Unmanned aircraft systems, commonly known as drones, are becoming increasingly popular in modern logistics operations. Delivery drones transport medicines, parcels, groceries, food, and other homecare products. These drone delivery operations are gaining widespread importance in last-mile delivery given their accuracy, environment-friendly operations, shorter delivery time, and lower operational cost than traditional delivery channels. [i]As per analysts, the operating costs for a drone delivery service are 40% to 70% lower than a vehicle delivery service model. Additionally, the COVID-19 pandemic has further accelerated the requirement to look for alternative, safe, and contactless delivery models. This has led to an upsurge in the global demand for drone delivery services.
Drone industry overview
Drones were initially introduced as military/police equipment and were used primarily for surveillance and monitoring against any targeted attacks. The application and usage of this technology have since evolved to include various other labor-intensive and complex tasks across industries. These include identifying defects in oil/gas pipelines, checking the health of crops, identifying hotspots in fire situations, surveillance for mining and construction activities, cinematography, delivering packages, etc.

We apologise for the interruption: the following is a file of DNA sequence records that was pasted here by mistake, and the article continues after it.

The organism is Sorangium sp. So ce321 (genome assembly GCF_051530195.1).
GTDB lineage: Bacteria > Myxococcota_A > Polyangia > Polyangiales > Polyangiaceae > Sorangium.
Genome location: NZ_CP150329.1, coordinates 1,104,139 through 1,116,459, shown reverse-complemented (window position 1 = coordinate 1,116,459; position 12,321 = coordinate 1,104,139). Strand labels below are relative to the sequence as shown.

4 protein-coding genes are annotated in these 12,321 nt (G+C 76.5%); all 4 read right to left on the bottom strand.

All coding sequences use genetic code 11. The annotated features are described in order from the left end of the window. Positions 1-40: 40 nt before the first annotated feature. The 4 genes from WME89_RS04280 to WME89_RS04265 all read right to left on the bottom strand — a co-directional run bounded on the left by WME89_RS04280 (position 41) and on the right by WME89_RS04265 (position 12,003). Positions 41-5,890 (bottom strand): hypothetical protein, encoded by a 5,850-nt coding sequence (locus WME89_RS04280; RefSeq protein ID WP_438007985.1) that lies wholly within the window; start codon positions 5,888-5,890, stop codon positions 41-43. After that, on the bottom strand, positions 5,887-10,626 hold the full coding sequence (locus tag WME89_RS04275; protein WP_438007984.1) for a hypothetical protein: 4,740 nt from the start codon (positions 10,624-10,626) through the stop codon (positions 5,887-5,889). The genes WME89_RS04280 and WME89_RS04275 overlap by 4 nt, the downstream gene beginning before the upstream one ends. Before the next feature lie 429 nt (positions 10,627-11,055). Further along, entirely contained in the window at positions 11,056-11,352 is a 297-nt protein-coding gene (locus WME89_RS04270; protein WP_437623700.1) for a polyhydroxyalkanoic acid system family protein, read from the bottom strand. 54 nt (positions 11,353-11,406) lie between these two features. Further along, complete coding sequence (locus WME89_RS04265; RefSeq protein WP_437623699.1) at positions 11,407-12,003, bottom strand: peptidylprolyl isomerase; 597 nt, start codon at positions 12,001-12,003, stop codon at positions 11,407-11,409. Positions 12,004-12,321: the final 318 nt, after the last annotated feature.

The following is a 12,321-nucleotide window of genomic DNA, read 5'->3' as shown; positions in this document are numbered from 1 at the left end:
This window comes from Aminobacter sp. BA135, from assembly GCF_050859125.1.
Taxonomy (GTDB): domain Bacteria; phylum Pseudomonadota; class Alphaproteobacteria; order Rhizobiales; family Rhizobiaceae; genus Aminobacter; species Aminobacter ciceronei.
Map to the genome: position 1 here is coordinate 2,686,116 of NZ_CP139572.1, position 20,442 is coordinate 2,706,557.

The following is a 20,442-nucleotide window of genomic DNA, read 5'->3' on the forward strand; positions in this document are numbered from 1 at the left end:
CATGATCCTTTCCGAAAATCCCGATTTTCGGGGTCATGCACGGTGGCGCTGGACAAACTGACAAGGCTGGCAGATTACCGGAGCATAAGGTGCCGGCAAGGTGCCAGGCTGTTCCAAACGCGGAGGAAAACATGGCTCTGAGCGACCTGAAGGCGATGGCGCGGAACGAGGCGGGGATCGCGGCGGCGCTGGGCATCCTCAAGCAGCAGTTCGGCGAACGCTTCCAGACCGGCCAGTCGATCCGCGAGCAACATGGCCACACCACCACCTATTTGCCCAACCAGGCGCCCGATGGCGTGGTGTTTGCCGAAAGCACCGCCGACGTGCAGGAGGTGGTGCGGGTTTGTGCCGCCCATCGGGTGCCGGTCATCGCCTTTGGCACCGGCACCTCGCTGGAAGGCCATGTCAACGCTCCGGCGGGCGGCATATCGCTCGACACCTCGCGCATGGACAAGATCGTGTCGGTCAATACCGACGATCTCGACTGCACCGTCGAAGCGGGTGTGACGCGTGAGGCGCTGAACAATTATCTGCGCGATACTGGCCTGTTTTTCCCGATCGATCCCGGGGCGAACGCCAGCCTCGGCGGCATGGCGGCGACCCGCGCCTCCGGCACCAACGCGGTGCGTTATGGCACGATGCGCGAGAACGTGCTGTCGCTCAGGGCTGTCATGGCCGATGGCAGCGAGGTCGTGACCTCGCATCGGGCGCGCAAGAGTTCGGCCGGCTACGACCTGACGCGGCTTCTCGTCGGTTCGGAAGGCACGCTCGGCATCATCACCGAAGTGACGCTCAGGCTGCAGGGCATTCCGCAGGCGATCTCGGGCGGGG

Adoption of drones in the retail and logistics industries
The retail and logistics industries invest in and leverage drone technology to implement alternative and scalable delivery models. Major industry players like Amazon, UPS, DHL, Walmart etc., have already introduced drone delivery services on their platforms. The industry is also supported by specialist drone delivery operators and technology providers like Wing, Zipline, and Matternet. The size of the global drone package delivery market is estimated to reach USD 8 B by 2027[ii], at a significant CAGR of 41.8%.
“Gartner predicts that in 2026, more than one million drones will be carrying out retail deliveries, up from 20,000 today.[iii]”
Countries leading the adoption of drone delivery are:
1. Asia - China and Japan for parcels and shipment.
2. Africa - Remote areas in Rwanda and Ghana for medical supplies and test samples.
3. Oceania - Australia and Vanuatu for food, personal, and home care products.
4. Europe - Finland, Iceland and Switzerland for food, medicines, and other retail products.
5. America - Multiple states in the US and Canada for various packages.
Drone delivery operations
The drone delivery ecosystem includes multiple stakeholders such as
1. National Aviation Authority (primary stakeholder for any aircraft traffic management operation)
2. International Civil Aviation Organization
3. Drone owning company/ drone service provider
4. Drone pilots (the remote pilots who will be flying the drones)
5. Ground support team (manages drone launch pads and the loading and unloading of packages)
6. UAS registration system (includes capabilities of registration, and including operator and pilot information)
7. UAS traffic management system (UAS and operator identification, UAS traffic flow management, airspace management, flight operation management, metrological, spatial and obstacle info management, etc.)
8. Drone manufacturers (companies that build the UAV/drones)
9. Technology providers (provide various offerings like mission planning and altitude authorization, drone flight planning, real-time drone flight telemetry, and automated flight log tracking, instant airspace authorization, drone identification, and tracking, etc.)
Figure 1 provides a bird’s eye view of drone delivery operations.